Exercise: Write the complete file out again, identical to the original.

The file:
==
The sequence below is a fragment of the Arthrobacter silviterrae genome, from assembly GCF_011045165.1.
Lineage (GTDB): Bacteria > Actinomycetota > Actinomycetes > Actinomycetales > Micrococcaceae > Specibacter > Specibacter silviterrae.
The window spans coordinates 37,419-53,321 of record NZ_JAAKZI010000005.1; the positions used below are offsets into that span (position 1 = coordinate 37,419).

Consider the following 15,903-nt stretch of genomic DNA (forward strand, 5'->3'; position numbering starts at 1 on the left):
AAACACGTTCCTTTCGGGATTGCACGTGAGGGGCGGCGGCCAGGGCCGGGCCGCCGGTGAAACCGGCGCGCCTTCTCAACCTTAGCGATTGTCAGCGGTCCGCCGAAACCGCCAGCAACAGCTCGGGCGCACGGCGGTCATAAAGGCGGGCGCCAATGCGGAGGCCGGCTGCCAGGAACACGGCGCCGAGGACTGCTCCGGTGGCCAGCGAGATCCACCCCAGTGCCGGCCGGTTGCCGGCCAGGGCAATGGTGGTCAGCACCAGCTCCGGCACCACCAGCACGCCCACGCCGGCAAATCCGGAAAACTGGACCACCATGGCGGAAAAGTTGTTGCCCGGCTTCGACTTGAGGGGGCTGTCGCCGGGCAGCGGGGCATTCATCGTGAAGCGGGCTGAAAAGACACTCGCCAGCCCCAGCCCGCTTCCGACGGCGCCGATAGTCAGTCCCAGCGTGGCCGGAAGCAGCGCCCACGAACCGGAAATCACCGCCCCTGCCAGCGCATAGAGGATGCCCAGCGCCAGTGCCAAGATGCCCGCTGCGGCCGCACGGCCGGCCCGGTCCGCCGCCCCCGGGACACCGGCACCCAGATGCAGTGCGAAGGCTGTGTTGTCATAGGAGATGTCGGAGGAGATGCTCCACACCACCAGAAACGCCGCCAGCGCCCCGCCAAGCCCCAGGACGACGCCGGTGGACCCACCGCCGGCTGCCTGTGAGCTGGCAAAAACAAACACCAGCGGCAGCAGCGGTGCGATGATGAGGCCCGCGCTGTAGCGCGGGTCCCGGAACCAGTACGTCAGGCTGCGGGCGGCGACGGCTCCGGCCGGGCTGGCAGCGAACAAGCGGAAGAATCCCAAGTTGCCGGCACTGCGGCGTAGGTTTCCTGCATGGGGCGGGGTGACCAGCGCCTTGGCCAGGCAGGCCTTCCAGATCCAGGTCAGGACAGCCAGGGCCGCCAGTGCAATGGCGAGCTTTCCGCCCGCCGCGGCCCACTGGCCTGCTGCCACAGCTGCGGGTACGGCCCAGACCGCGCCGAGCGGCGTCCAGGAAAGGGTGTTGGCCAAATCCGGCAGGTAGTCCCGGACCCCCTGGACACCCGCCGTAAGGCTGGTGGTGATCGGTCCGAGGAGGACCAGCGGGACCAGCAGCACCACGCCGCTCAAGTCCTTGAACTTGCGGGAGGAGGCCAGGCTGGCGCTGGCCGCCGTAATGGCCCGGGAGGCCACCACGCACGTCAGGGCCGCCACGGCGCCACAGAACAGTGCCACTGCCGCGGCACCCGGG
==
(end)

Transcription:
The sequence below is a fragment of the Arthrobacter silviterrae genome, from assembly GCF_011045165.1.
Lineage (GTDB): Bacteria > Actinomycetota > Actinomycetes > Actinomycetales > Micrococcaceae > Specibacter > Specibacter silviterrae.
The window spans coordinates 37,419-53,321 of record NZ_JAAKZI010000005.1; the positions used below are offsets into that span (position 1 = coordinate 37,419).

Consider the following 15,903-nt stretch of genomic DNA (forward strand, 5'->3'; position numbering starts at 1 on the left):
AAACACGTTCCTTTCGGGATTGCACGTGAGGGGCGGCGGCCAGGGCCGGGCCGCCGGTGAAACCGGCGCGCCTTCTCAACCTTAGCGATTGTCAGCGGTCCGCCGAAACCGCCAGCAACAGCTCGGGCGCACGGCGGTCATAAAGGCGGGCGCCAATGCGGAGGCCGGCTGCCAGGAACACGGCGCCGAGGACTGCTCCGGTGGCCAGCGAGATCCACCCCAGTGCCGGCCGGTTGCCGGCCAGGGCAATGGTGGTCAGCACCAGCTCCGGCACCACCAGCACGCCCACGCCGGCAAATCCGGAAAACTGGACCACCATGGCGGAAAAGTTGTTGCCCGGCTTCGACTTGAGGGGGCTGTCGCCGGGCAGCGGGGCATTCATCGTGAAGCGGGCTGAAAAGACACTCGCCAGCCCCAGCCCGCTTCCGACGGCGCCGATAGTCAGTCCCAGCGTGGCCGGAAGCAGCGCCCACGAACCGGAAATCACCGCCCCTGCCAGCGCATAGAGGATGCCCAGCGCCAGTGCCAAGATGCCCGCTGCGGCCGCACGGCCGGCCCGGTCCGCCGCCCCCGGGACACCGGCACCCAGATGCAGTGCGAAGGCTGTGTTGTCATAGGAGATGTCGGAGGAGATGCTCCACACCACCAGAAACGCCGCCAGCGCCCCGCCAAGCCCCAGGACGACGCCGGTGGACCCACCGCCGGCTGCCTGTGAGCTGGCAAAAACAAACACCAGCGGCAGCAGCGGTGCGATGATGAGGCCCGCGCTGTAGCGCGGGTCCCGGAACCAGTACGTCAGGCTGCGGGCGGCGACGGCTCCGGCCGGGCTGGCAGCGAACAAGCGGAAGAATCCCAAGTTGCCGGCACTGCGGCGTAGGTTTCCTGCATGGGGCGGGGTGACCAGCGCCTTGGCCAGGCAGGCCTTCCAGATCCAGGTCAGGACAGCCAGGGCCGCCAGTGCAATGGCGAGCTTTCCGCCCGCCGCGGCCCACTGGCCTGCTGCCACAGCTGCGGGTACGGCCCAGACCGCGCCGAGCGGCGTCCAGGAAAGGGTGTTGGCCAAATCCGGCAGGTAGTCCCGGACCCCCTGGACACCCGCCGTAAGGCTGGTGGTGATCGGTCCGAGGAGGACCAGCGGGACCAGCAGCACCACGCCGCTCAAGTCCTTGAACTTGCGGGAGGAGGCCAGGCTGGCGCTGGCCGCCGTAATGGCCCGGGAGGCCACCACGCACGTCAGGGCCGCCACGGCGCCACAGAACAGTGCCACTGCCGCGGCACCCGGG